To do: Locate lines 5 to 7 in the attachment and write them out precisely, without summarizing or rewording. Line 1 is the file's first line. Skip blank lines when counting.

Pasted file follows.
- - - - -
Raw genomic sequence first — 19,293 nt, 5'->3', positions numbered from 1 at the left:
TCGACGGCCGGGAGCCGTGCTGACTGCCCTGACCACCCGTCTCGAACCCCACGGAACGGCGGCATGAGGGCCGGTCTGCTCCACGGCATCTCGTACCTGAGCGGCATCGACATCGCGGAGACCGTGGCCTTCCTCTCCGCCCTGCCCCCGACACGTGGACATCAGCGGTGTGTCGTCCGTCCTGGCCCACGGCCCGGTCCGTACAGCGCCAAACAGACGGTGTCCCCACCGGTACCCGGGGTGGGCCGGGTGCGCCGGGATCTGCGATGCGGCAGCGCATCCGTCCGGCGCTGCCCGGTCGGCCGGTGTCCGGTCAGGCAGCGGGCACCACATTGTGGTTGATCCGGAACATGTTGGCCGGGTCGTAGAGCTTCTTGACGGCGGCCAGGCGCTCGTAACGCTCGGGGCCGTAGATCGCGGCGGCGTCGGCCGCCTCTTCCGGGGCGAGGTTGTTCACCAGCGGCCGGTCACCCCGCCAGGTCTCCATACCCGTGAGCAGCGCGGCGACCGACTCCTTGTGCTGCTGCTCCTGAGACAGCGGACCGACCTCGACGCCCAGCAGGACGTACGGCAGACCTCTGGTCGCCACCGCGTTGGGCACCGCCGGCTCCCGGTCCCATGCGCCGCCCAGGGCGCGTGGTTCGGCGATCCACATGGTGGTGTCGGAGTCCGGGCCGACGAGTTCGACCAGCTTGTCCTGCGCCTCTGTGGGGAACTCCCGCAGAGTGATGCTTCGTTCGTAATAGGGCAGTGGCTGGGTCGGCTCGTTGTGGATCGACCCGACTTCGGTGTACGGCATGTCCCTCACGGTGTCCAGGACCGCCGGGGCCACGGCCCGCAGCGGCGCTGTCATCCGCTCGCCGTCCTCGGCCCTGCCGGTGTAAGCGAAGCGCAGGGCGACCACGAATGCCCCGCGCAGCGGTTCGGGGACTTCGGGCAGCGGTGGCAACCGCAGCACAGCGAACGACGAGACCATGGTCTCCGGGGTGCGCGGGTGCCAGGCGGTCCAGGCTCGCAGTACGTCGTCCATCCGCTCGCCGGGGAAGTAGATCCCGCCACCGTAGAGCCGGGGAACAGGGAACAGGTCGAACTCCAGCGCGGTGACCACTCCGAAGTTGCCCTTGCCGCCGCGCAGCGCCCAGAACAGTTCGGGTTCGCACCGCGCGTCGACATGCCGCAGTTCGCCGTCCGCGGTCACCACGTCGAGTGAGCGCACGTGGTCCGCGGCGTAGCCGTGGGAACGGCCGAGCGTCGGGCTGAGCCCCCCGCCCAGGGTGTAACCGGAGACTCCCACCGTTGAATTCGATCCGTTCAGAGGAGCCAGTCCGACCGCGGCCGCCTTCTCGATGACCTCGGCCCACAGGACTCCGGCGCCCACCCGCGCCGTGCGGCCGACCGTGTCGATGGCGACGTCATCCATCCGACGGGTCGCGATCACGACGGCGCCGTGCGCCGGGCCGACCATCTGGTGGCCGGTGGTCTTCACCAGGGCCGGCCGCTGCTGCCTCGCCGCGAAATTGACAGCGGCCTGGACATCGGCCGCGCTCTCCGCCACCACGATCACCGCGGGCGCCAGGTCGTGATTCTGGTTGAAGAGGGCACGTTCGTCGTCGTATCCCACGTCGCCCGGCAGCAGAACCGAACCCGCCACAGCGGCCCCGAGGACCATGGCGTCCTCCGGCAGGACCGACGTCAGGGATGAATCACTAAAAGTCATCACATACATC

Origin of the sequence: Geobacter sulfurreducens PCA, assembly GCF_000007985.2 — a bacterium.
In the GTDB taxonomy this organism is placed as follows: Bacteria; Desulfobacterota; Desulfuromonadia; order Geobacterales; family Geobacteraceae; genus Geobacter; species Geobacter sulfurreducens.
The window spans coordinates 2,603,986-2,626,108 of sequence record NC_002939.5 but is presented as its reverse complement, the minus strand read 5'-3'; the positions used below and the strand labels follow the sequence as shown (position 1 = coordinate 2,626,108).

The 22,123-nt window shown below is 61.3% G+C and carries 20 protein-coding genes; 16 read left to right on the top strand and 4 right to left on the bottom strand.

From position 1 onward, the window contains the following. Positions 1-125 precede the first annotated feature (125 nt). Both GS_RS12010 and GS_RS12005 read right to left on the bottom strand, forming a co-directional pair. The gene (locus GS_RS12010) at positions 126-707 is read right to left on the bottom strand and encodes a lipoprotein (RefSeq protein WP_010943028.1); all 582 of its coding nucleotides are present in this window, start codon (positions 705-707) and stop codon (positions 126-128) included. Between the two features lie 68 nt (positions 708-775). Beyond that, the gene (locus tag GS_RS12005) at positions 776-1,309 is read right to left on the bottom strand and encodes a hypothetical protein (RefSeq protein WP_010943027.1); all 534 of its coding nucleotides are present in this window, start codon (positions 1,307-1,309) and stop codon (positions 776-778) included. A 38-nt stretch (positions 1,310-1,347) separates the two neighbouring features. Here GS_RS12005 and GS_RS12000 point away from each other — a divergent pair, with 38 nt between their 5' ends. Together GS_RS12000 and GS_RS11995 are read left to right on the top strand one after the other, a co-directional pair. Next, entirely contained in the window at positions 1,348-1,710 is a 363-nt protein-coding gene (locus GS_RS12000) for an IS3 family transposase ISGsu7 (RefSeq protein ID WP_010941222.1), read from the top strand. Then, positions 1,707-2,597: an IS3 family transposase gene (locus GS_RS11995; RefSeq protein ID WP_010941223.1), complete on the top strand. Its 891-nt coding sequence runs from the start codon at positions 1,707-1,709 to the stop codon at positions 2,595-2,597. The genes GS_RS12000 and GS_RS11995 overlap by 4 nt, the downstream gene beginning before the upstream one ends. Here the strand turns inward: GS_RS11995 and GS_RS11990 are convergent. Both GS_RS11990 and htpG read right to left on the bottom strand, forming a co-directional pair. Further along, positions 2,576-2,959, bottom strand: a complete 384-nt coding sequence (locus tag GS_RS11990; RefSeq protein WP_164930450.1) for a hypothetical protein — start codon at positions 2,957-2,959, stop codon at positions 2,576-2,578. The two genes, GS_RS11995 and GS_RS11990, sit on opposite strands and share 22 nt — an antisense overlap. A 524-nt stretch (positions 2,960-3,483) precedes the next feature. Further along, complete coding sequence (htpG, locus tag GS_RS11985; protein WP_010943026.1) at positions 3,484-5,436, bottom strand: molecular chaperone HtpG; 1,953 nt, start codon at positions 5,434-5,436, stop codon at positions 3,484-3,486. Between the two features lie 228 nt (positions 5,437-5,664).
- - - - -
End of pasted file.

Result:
The window spans coordinates 2,603,986-2,626,108 of sequence record NC_002939.5 but is presented as its reverse complement, the minus strand read 5'-3'; the positions used below and the strand labels follow the sequence as shown (position 1 = coordinate 2,626,108).

The 22,123-nt window shown below is 61.3% G+C and carries 20 protein-coding genes; 16 read left to right on the top strand and 4 right to left on the bottom strand.

From position 1 onward, the window contains the following. Positions 1-125 precede the first annotated feature (125 nt). Both GS_RS12010 and GS_RS12005 read right to left on the bottom strand, forming a co-directional pair. The gene (locus GS_RS12010) at positions 126-707 is read right to left on the bottom strand and encodes a lipoprotein (RefSeq protein WP_010943028.1); all 582 of its coding nucleotides are present in this window, start codon (positions 705-707) and stop codon (positions 126-128) included. Between the two features lie 68 nt (positions 708-775). Beyond that, the gene (locus tag GS_RS12005) at positions 776-1,309 is read right to left on the bottom strand and encodes a hypothetical protein (RefSeq protein WP_010943027.1); all 534 of its coding nucleotides are present in this window, start codon (positions 1,307-1,309) and stop codon (positions 776-778) included. A 38-nt stretch (positions 1,310-1,347) separates the two neighbouring features. Here GS_RS12005 and GS_RS12000 point away from each other — a divergent pair, with 38 nt between their 5' ends. Together GS_RS12000 and GS_RS11995 are read left to right on the top strand one after the other, a co-directional pair. Next, entirely contained in the window at positions 1,348-1,710 is a 363-nt protein-coding gene (locus GS_RS12000) for an IS3 family transposase ISGsu7 (RefSeq protein ID WP_010941222.1), read from the top strand. Then, positions 1,707-2,597: an IS3 family transposase gene (locus GS_RS11995; RefSeq protein ID WP_010941223.1), complete on the top strand. Its 891-nt coding sequence runs from the start codon at positions 1,707-1,709 to the stop codon at positions 2,595-2,597. The genes GS_RS12000 and GS_RS11995 overlap by 4 nt, the downstream gene beginning before the upstream one ends. Here the strand turns inward: GS_RS11995 and GS_RS11990 are convergent. Both GS_RS11990 and htpG read right to left on the bottom strand, forming a co-directional pair. Further along, positions 2,576-2,959, bottom strand: a complete 384-nt coding sequence (locus tag GS_RS11990; RefSeq protein WP_164930450.1) for a hypothetical protein — start codon at positions 2,957-2,959, stop codon at positions 2,576-2,578. The two genes, GS_RS11995 and GS_RS11990, sit on opposite strands and share 22 nt — an antisense overlap. A 524-nt stretch (positions 2,960-3,483) precedes the next feature. Further along, complete coding sequence (htpG, locus tag GS_RS11985; protein WP_010943026.1) at positions 3,484-5,436, bottom strand: molecular chaperone HtpG; 1,953 nt, start codon at positions 5,434-5,436, stop codon at positions 3,484-3,486. Between the two features lie 228 nt (positions 5,437-5,664).